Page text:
• Lyse bacteria with detergent to release the
    R-plasmid (e.g. ampicillin resistance plasmid)
  • Cut the plasmid with the same restriction enzyme
    used to isolate the gene of interest
  • Mix plasmid with gene of interest and join the
    two with DNA ligase
  • ? How does this work?
  • Add the recombinant plasmid to a bacterial
    culture
  • ? Induce bacteria to take up
    plasmid (transformation)
  • Grow bacteria on agar plate containing an
    antibiotic (e.g. ampicillin)
  • Isolate those bacterial colonies that contain the
    recombinant plasmid ? How?
  • ? Only some of the bacteria take up a
    plasmidHow do you know which ones did?
  • ? Not all plasmids are recombinant plasmidsHow
    do you find those that are?
  • ? Only some of plasmids contain the gene of
    interestHow do you identify these?

25
Using Plasmids to Create Recombinant DNA
26
Using Plasmids to Create Recombinant DNA
  • Digest a plasmid vector with a restriction enzyme
    (e.g. EcoRI) at a single site to produce two
    sticky ends.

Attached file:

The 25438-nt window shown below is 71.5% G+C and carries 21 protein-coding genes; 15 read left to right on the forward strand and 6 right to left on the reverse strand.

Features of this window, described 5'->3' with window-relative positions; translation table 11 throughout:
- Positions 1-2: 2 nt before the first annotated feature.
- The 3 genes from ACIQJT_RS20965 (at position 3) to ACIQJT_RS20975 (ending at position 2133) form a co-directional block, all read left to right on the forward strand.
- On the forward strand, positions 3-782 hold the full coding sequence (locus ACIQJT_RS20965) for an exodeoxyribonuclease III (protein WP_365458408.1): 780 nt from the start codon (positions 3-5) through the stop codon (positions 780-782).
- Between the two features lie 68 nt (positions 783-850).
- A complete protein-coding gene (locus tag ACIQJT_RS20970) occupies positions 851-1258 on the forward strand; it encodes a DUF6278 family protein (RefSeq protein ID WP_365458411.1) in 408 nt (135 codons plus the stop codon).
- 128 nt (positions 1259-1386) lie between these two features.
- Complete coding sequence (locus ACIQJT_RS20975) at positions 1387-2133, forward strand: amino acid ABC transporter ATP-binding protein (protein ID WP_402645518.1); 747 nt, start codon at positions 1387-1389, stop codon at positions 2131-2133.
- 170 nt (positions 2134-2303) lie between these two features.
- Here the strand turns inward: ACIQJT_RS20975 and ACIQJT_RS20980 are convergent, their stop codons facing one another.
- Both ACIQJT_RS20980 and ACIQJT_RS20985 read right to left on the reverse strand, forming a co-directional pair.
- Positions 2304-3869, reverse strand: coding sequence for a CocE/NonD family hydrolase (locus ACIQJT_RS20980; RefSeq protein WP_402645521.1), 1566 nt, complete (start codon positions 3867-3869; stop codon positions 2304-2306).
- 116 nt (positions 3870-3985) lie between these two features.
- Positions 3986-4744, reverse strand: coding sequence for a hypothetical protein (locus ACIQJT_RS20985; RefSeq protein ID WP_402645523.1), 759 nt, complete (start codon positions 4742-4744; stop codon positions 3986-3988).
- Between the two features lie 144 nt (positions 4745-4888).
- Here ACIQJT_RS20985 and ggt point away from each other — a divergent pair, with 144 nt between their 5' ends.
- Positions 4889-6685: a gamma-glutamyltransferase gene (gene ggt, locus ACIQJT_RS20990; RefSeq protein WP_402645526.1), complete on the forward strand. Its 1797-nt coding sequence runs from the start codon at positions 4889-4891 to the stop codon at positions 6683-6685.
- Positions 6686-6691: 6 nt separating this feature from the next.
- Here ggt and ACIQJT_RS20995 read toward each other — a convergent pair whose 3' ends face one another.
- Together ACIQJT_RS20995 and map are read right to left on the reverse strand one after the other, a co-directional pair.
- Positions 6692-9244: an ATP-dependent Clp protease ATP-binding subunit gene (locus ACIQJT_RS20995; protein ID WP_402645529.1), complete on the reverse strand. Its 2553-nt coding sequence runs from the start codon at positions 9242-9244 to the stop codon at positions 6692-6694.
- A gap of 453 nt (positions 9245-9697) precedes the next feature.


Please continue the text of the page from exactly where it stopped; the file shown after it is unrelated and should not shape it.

• Digest human DNA with EcoRI to produce pieces
    with the same sticky ends
  • Use Human DNA or cDNA copied from mRNA using
    reverse transcriptase from retroviruses.
  • Mix the two samples and allow to hybridize.
  • Some plasmids will hybridize with pieces of human
    DNA at the EcoRI site.
  • Use DNA ligase is used to covalently link the
    fragments.

27
Insertion of Recombinant Plasmids into
Prokaryotic Cells
  1. Only some of the bacteria take up a plasmidHow
    do you know which ones did?
  2. Not all plasmids are recombinant plasmidsHow do
    you find those that are?
  3. Only some of plasmids contain the gene of
    interestHow do you identify these?

28
Identification of cells containing plasmids
  • Cells containing plasmids contain the ampicillin
    resistance gene
  • Grow cells on medium containing ampicillin
  • How do you know which colonies contain the gene
    of interest?
  • Use a DNA probe (see fig. 20.5)

29
Figure 20.5 Using a DNA probe to identify a
cloned gene in a population of bacteria
30
Step 4. Culture Bacteria and Isolate Gene
Product
  • Grow the recombinant bacteria in nutrient broth
    and isolate/purify the gene product from the
    broth
  • Expensive to do, therefore mammals (e.g. cows and
    goats) are now being genetically modified to